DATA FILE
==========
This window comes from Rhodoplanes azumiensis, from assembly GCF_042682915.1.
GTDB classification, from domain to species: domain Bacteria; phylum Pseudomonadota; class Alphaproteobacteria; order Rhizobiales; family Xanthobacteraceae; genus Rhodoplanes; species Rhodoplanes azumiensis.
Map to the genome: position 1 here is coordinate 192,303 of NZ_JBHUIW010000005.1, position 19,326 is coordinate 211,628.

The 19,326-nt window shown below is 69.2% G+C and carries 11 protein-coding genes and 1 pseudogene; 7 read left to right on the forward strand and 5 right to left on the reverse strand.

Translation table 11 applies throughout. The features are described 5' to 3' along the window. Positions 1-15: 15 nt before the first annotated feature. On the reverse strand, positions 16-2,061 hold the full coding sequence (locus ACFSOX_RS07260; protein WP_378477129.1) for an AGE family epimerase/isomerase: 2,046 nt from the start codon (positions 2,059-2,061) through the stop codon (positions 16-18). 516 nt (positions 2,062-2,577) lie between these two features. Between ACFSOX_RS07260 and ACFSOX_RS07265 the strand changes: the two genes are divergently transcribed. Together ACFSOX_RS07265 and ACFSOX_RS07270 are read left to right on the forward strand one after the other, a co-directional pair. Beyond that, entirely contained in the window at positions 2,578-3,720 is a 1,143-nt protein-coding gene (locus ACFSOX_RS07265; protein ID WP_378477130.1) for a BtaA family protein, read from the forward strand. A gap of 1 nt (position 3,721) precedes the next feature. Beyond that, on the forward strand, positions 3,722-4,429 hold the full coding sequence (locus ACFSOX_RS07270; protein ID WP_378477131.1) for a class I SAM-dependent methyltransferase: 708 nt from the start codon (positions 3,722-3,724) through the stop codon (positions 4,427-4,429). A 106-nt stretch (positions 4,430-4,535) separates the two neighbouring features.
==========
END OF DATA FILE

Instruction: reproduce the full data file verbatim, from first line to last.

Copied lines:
This window comes from Rhodoplanes azumiensis, from assembly GCF_042682915.1.
GTDB classification, from domain to species: domain Bacteria; phylum Pseudomonadota; class Alphaproteobacteria; order Rhizobiales; family Xanthobacteraceae; genus Rhodoplanes; species Rhodoplanes azumiensis.
Map to the genome: position 1 here is coordinate 192,303 of NZ_JBHUIW010000005.1, position 19,326 is coordinate 211,628.

The 19,326-nt window shown below is 69.2% G+C and carries 11 protein-coding genes and 1 pseudogene; 7 read left to right on the forward strand and 5 right to left on the reverse strand.

Translation table 11 applies throughout. The features are described 5' to 3' along the window. Positions 1-15: 15 nt before the first annotated feature. On the reverse strand, positions 16-2,061 hold the full coding sequence (locus ACFSOX_RS07260; protein WP_378477129.1) for an AGE family epimerase/isomerase: 2,046 nt from the start codon (positions 2,059-2,061) through the stop codon (positions 16-18). 516 nt (positions 2,062-2,577) lie between these two features. Between ACFSOX_RS07260 and ACFSOX_RS07265 the strand changes: the two genes are divergently transcribed. Together ACFSOX_RS07265 and ACFSOX_RS07270 are read left to right on the forward strand one after the other, a co-directional pair. Beyond that, entirely contained in the window at positions 2,578-3,720 is a 1,143-nt protein-coding gene (locus ACFSOX_RS07265; protein ID WP_378477130.1) for a BtaA family protein, read from the forward strand. A gap of 1 nt (position 3,721) precedes the next feature. Beyond that, on the forward strand, positions 3,722-4,429 hold the full coding sequence (locus ACFSOX_RS07270; protein ID WP_378477131.1) for a class I SAM-dependent methyltransferase: 708 nt from the start codon (positions 3,722-3,724) through the stop codon (positions 4,427-4,429). A 106-nt stretch (positions 4,430-4,535) separates the two neighbouring features.